Main new malware risk was the "View as Web Page" feature that processes HTML for every folder view - allowing embedded scripts to be run in local hard drive security zone. The problem is that even if you turn off this folder view everywhere, it still spontaneously returns, especially when showing newly-created menu folders after an install. Windows 98 also includes Windows Scripting Host, and thus "support" for stand-alone script malware such as LoveLetter, and Outlook Express introduces uncontrolled (but not uncontrollable) auto-running of scripts embedded within HTML email messages. The browser's HTML engine is also broken for MIME handling or attachments.
New safety risk is that auto-running ScanDisk default behavior is more aggressive; all problems are "fixed" without prompts and all traces of recovered data is discarded. One wonders if some reports of the "better reliability" of Windows 98 are merely because it is papering over file system damage in this way.
Windows 98 Second Edition
The one non-downloadable core feature added in this version was Internet Connection Sharing, which allows multiple PCs on a TCP/IP LAN to share Internet access through a single modem. Once again, the browser's HTML engine is broken for MIME handling or attachments.
Windows Millennium Edition
New core features are of dubious value and are badly-behaved, namely; System Restore, Windows Media Player 7 and Movie Maker (neither of which can be left out or removed from an installation, and both of which insist on dumping their files within My Documents). Some useful functionality has been stripped out; there's no hard drive based DOS mode (there are fixes for that), you can no longer control auto-running Scandisk on a per-risk basis, and there's no Resource Kit (either as a sampler, or as a pay-for add-on). The last is a major problem, as there is much that has changed under the hood in WinME as well as new and hard-to-avoid core features that have never been documented in a Resource Kit.
Some genuine (rather than eye-candy) user interface improvements have been made, and some annoyances fixed; CD-ROM drives no longer throw up errors because the disk hasn't spun up yet, and you can get "View as Web Page" to go away and stay away.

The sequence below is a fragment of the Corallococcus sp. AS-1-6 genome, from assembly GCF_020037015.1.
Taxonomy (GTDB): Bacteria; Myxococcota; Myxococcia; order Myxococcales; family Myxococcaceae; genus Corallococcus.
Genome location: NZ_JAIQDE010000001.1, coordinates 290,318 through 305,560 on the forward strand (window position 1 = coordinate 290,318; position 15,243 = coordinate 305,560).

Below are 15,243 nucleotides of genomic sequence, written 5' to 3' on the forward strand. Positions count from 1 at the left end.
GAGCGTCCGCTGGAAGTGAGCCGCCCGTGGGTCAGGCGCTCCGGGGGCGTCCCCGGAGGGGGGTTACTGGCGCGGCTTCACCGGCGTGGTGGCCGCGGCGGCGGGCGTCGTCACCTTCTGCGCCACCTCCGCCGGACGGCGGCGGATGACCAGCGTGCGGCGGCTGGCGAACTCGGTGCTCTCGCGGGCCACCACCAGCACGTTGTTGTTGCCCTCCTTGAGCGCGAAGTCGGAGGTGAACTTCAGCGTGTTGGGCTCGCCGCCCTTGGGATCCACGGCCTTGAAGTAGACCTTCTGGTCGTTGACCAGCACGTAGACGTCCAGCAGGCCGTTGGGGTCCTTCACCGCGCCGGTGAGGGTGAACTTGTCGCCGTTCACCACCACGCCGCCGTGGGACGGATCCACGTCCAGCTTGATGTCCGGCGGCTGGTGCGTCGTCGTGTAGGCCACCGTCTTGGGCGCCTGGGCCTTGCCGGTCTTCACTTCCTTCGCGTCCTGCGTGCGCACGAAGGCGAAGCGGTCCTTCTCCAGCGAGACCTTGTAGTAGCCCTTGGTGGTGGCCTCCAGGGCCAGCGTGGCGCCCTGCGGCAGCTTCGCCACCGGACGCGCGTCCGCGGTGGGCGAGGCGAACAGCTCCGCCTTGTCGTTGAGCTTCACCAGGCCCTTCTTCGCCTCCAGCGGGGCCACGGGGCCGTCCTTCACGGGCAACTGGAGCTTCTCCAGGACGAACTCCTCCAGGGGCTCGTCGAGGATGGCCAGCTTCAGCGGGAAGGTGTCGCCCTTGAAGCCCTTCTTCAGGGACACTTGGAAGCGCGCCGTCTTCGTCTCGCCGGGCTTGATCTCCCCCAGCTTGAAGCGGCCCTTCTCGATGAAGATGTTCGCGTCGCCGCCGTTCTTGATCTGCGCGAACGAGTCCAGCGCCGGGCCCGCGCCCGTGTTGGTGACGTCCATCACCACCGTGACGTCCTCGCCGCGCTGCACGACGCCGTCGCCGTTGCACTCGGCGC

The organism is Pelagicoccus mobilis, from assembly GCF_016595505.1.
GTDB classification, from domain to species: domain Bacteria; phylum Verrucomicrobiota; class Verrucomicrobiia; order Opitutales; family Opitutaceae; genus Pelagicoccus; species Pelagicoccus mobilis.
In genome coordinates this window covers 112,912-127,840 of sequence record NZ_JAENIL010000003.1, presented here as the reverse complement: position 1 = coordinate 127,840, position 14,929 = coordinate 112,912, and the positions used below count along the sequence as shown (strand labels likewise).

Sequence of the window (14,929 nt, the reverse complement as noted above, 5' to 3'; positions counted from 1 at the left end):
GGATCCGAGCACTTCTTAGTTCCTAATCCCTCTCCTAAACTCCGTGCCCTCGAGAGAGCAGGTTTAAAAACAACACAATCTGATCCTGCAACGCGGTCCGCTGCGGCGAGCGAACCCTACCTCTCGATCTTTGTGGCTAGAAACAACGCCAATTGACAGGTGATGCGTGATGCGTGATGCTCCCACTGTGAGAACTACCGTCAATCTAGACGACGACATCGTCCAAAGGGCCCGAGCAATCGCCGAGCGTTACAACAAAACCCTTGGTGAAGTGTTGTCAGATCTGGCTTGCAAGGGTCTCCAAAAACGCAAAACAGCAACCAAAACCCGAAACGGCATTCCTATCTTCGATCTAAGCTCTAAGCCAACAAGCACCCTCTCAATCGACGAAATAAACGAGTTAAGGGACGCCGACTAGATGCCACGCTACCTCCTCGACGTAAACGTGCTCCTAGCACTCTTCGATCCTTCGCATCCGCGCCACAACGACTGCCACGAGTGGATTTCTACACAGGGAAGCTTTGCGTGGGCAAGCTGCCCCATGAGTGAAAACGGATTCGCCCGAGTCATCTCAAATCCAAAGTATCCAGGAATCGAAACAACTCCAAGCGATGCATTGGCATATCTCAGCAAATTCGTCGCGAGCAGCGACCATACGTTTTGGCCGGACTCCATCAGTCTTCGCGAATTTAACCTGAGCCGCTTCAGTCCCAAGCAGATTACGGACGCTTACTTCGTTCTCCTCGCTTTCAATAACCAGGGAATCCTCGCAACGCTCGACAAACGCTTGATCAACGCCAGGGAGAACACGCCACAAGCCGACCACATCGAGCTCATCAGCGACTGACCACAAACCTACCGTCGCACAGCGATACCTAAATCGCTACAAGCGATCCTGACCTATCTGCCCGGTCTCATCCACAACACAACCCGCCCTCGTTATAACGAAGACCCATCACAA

New compatibility risks are from yet another driver model tweak, new lack of access to the real mode part of the startup axis, new TCP/IP stack from NT that breaks some firewall software, and the relocation of HKEY_CLASSES_ROOT to a new CLASSES.DAT registry file that may break unaware registry backups and utilities.
New safety risks are that SR will write to every hard drive volume it sees (making WinME unusable for pulling data from at-risk hard drives - the behavior persists even if SR is disabled); ScanDisk now ignores ScanDisk.ini (which still exists as a red herring) and is controlled through an Advanced button within the ScanDisk user interface itself, and still defaults to "fixing" everything and leaving no bodies behind.
New malware risks include that of malware harbored within System Restore data, lack of a proper DOS mode from which to conveniently manage Windows-level malware, and an unwanted side-effect of a bolder System File Protection; this undoes (in real time) attempts to risk-manage through renaming away system components such as WSH. Some risks are partially closed; Web View can be effectively disabled, and Outlook Express isn't quite as naked to the world as it was (Active Scripting now disabled in 'Restricted Zone' and the EyeDog patch is applied). The browser's HTML engine is still broken for MIME handling or attachments.
(C) Chris Quirke, all rights reserved - January 2001, link massage April 2003